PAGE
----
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Mary is a mother whose husband has passed away and whose son has an entourage of miscreants and worshipers that feed his ego to commit acts deemed seditious. His arrest and death quickly follow. As a mother she is helpless to save her child. A celebrity beyond her control, she must endure the spectacle of his death. He is her baby boy: not an enemy of the State; a threat to the establishment; a martyr. Ushered away by her son’s chroniclers before her son finally dies, she is held hostage by them intent on making her part of his mythical life and death. She is uncooperative. She wants what all mothers want; her baby to be alive.

This is Colm Tóibín’s humanist retelling of the crucifixion of Christ through the eyes of Mary, his mother. It is not the “Satanic Verses” of Christianity, but certainly would have earned Mr. Tóibín a fatwa, had his imagination been focused on the Quran. “The Testament of Mary” is a universal mother’s tale and a creative reinterpretation of the New Testament. The Gospel according to Luke does not place Mary at the Crucifixion, as does the Gospel according to John. John has Jesus look upon his mother from the cross and say “Woman, behold your son.” The Gospel according to Tóibín has Mary in the fomented crowd, trying to avoid detection. There is no communication with her son while on the cross. In this respect, Tóibín’s tale is closer to the Gospel according to Matthew.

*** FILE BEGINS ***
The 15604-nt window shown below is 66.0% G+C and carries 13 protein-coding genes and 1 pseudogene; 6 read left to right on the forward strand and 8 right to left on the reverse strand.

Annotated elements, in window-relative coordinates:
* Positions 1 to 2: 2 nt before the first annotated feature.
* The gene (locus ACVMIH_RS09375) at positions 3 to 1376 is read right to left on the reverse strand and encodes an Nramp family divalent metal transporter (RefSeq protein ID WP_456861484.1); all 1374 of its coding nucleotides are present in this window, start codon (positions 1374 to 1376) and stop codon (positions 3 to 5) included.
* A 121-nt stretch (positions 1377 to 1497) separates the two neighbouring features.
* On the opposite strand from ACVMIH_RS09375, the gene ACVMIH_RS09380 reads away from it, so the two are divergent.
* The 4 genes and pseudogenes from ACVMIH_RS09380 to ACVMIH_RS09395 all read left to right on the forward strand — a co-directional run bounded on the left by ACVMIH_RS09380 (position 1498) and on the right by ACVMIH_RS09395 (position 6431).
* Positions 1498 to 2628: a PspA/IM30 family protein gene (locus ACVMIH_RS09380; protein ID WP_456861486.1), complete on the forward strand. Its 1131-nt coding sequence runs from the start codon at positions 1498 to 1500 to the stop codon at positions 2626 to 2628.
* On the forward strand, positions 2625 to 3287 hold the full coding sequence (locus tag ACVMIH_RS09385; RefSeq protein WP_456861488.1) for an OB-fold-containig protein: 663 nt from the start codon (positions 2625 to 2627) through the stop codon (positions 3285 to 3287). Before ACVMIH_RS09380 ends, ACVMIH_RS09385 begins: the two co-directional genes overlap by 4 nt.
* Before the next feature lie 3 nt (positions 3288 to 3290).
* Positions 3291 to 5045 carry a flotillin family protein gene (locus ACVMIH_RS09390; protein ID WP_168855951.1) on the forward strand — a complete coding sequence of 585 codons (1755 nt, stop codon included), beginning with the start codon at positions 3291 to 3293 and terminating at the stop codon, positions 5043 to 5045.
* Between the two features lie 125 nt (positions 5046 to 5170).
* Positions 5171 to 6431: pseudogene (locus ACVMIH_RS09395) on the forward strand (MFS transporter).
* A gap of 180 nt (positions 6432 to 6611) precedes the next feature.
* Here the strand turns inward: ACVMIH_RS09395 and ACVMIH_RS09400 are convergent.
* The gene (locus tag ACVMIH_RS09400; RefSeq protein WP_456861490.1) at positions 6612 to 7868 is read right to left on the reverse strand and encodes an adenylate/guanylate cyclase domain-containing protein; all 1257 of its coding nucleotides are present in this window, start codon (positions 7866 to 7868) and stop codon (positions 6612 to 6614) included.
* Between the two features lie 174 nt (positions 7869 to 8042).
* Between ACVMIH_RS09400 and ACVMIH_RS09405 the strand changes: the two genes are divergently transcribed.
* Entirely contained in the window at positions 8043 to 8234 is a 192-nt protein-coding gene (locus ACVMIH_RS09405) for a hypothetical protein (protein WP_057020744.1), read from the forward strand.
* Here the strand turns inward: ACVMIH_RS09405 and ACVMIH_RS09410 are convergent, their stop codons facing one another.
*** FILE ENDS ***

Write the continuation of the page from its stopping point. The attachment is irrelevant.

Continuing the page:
The story retells the miracles: Lazarus rising from the dead; water being turned into wine. She knows that the first jug had water in it, but she did not know what was in the other jugs. Mary is skeptical, but not a disbeliever. Her concern is the threats to her son, not the miracles that compound these threats. She believes in G_d but it is a quiet unadorned faith. She cannot return to the Synagogue after the Crucifixion for fear of being discovered and arrested. An old woman living in Ephesus, she does go to the Temple of Artemis and whispers to her.

Mr. Tóibín is a very gifted writer. This novella was long-listed for the Man Booker Prize. Mr. Tóibín wrote “Testament” a play based upon this book. He has two short listed Man Booker Prize novels: “The Master” and “Brooklyn”. This is an 80 page gem.